June 15, 2015
The Boston Globe
Americans are taking fewer vacation days. Does it help anybody?
If you’re stressed about your upcoming performance review, you might be tempted to forfeit your paid vacation days, hoping the extra face time will make you more likely to get promoted.
But an analysis by Oxford Economics, a company that provides economic forecasting to financial institutions, showed the opposite: Workers who didn’t take vacation were actually less likely to get promoted.
“Employees who left 11-15 days of [Paid Time Off] unused last year are actually less likely (6.5% less likely) to have received a raise or bonus in the past three years than those who used all of their PTO,” the analysis, sponsored by American Express, states.
Oxford Economics examined the Bureau of Labor Statistics’s Current Population Survey, finding American workers permanently lose 169 million days of PTO each year.
Katie Denis, senior director of “Project: Time Off,” a research-driven initiative by the U.S. Travel Association to show the benefits of taking earned time off, said employees who forfeit their PTO don’t benefit from the “fresh thinking” their co-workers might experience after vacation.
“The extra face time doesn’t help you,” Denis said. “There’s something to this ‘refreshed thinking,’ too. Vacations allow you to be more creative.”
Although the U.S. Travel Association stands to benefit from convincing people time away leads to “refreshed thinking,” the argument is supported, at least anecdotally, by other sources. The idea behind Instagram came out of a vacation in Baja California, Mexico. And according to a survey of 1,000 small business owners in the UK who had successfully been in business for five years, one in five startup ideas come to entrepreneurs while on vacation, Forbes writes.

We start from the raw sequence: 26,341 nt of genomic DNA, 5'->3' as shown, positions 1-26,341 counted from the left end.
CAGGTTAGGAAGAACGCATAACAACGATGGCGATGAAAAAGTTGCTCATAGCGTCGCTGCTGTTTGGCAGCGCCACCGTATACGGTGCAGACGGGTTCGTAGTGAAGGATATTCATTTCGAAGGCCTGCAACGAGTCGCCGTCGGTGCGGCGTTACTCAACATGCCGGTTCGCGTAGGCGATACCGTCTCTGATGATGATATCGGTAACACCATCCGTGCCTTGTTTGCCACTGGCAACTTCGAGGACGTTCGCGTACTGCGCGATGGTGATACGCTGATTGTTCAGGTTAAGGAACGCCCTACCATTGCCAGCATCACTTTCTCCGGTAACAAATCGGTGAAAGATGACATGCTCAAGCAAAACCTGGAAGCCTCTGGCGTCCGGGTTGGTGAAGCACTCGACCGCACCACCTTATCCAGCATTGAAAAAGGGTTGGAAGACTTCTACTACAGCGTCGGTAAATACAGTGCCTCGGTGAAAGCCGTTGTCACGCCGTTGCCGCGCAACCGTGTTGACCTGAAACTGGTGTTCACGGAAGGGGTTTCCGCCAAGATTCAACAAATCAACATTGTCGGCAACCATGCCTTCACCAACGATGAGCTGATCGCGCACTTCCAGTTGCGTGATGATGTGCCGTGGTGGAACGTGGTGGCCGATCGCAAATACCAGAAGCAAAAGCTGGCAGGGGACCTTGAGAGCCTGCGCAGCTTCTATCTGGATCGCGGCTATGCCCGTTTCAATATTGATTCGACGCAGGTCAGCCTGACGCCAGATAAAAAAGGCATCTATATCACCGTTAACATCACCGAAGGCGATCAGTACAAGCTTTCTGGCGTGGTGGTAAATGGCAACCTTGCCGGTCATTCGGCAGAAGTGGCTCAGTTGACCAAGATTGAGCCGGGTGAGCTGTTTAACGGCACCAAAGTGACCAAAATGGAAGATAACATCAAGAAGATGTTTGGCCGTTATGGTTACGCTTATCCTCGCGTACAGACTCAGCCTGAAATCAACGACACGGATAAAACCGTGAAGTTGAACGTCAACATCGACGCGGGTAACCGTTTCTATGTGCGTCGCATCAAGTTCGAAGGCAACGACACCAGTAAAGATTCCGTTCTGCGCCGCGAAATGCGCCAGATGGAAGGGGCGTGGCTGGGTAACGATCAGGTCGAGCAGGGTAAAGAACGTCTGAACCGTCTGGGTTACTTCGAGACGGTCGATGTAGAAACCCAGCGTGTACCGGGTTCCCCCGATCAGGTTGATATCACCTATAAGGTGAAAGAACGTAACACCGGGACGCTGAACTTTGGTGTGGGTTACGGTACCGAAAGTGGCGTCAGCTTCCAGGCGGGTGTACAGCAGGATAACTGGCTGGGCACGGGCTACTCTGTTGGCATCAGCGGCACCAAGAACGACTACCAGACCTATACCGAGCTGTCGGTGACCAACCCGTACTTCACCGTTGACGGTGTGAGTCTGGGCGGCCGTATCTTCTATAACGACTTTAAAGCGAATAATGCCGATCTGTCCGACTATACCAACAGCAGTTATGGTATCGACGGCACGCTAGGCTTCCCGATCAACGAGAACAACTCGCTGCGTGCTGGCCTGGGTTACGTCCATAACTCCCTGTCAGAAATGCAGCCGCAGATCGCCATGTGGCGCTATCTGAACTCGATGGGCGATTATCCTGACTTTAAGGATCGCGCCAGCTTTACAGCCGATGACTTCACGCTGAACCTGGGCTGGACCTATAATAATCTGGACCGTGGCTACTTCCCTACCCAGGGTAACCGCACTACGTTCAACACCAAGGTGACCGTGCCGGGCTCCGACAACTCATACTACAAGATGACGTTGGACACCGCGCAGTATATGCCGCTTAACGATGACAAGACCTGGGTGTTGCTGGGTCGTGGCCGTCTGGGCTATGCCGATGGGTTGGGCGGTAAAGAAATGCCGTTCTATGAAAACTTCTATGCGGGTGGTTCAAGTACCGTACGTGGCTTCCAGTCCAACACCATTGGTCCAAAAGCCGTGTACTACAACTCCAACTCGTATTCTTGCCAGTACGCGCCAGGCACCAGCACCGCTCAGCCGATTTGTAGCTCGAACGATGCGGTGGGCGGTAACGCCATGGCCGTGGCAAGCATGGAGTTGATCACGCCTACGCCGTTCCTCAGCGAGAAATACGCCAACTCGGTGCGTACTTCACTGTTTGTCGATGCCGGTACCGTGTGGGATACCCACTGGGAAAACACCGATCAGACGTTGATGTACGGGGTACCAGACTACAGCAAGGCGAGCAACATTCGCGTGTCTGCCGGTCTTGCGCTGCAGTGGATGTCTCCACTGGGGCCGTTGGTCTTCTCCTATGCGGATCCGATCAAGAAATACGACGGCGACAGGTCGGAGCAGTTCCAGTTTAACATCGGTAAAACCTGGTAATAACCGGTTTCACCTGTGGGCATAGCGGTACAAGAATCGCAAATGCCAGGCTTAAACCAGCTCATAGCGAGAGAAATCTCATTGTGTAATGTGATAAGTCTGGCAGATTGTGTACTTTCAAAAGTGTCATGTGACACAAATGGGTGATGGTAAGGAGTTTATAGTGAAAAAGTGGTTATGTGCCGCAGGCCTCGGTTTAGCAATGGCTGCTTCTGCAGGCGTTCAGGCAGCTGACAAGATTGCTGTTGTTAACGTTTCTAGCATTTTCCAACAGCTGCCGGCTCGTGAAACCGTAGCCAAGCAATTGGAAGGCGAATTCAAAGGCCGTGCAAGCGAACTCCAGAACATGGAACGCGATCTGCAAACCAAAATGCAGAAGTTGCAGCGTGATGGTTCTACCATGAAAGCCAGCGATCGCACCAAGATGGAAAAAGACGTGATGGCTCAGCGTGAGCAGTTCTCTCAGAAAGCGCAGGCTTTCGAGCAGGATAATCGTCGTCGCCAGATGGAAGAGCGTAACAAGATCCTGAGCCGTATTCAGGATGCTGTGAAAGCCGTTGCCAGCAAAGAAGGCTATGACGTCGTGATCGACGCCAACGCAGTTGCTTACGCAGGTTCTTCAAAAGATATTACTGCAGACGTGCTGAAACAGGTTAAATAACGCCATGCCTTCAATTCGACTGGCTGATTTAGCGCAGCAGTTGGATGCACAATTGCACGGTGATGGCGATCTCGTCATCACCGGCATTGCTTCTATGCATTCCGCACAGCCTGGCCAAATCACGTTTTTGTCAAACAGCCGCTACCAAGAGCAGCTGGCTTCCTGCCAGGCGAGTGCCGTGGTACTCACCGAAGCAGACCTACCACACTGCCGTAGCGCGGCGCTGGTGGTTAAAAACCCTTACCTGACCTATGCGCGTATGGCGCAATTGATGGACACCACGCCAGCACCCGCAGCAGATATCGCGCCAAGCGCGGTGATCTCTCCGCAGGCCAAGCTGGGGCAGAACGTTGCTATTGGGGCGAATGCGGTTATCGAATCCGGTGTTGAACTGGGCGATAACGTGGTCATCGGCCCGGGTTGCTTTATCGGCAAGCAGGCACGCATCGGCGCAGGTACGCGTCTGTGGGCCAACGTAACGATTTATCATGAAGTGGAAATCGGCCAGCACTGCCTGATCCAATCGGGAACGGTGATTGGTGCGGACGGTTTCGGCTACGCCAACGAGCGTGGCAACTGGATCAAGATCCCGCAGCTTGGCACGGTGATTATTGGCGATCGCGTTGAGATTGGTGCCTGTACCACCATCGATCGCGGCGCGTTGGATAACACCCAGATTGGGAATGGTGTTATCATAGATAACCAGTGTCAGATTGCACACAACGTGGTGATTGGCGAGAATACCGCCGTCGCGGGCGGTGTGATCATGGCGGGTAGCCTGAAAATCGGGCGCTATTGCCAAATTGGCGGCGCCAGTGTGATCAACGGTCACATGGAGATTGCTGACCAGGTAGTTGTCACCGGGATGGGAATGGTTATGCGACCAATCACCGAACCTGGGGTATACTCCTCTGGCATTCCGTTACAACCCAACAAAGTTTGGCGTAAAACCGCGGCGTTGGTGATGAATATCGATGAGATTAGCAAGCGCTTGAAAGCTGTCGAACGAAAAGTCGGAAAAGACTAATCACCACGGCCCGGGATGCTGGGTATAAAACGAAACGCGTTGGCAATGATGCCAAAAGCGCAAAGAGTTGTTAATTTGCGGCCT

But as Harvard Business Review recently pointed out, “There is a paradox around vacations.” The time off is supposed to be used for bonding with friends and family and reducing stress, but as a vacation approaches, many workers are overwhelmed with dread.
Psychology Professor Arthur Markman of The University of Texas at Austin writes that distance is to blame. When objects are far away, people tend to think about them abstractly, but the closer they become, the more people stress about the details.
“As the vacation gets closer, your thoughts become more specific,” Markman writes. “All of the details that are required for you to go on the trip come into view. You think about getting your passport renewed or reserving space on an excursion.”
This type of thinking can make people question why they’d even take a vacation at all.
The number of annual vacation days American workers use has steadily declined over the past two decades, the Oxford Economics analysis also states. From 1976 to 2000, American workers used 20.3 days of vacation each year, but since then, the number has dropped off, with Americans reporting 16 days used in 2013.
"That’s almost an entire workweek lost,” Denis said. “When we studied why people weren’t getting away, it wasn’t really cost – that was a distant [third] fear. Numbers one and two were ‘a fear of workload piling up,’ and ‘a fear that no one can do the job while they’re away."
So how can employees actually enjoy their paid time off?
Denis recommended planning far in advance: “Send reminders of when you’ll be out, and make sure your co-workers will be covering for you.”
Time management coach Elizabeth Grace Saunders suggested this as well, adding that employees should take “at least a half day off of work” before leaving to give some margin for any final packing details or errands. For when workers return, Saunders also writes they should consider arriving home a day early so they have time to unpack, do laundry, and sleep before heading back to the office.
Sometimes vacations can seem just as stressful as work, but if you forgo yours, you might not be helping anybody.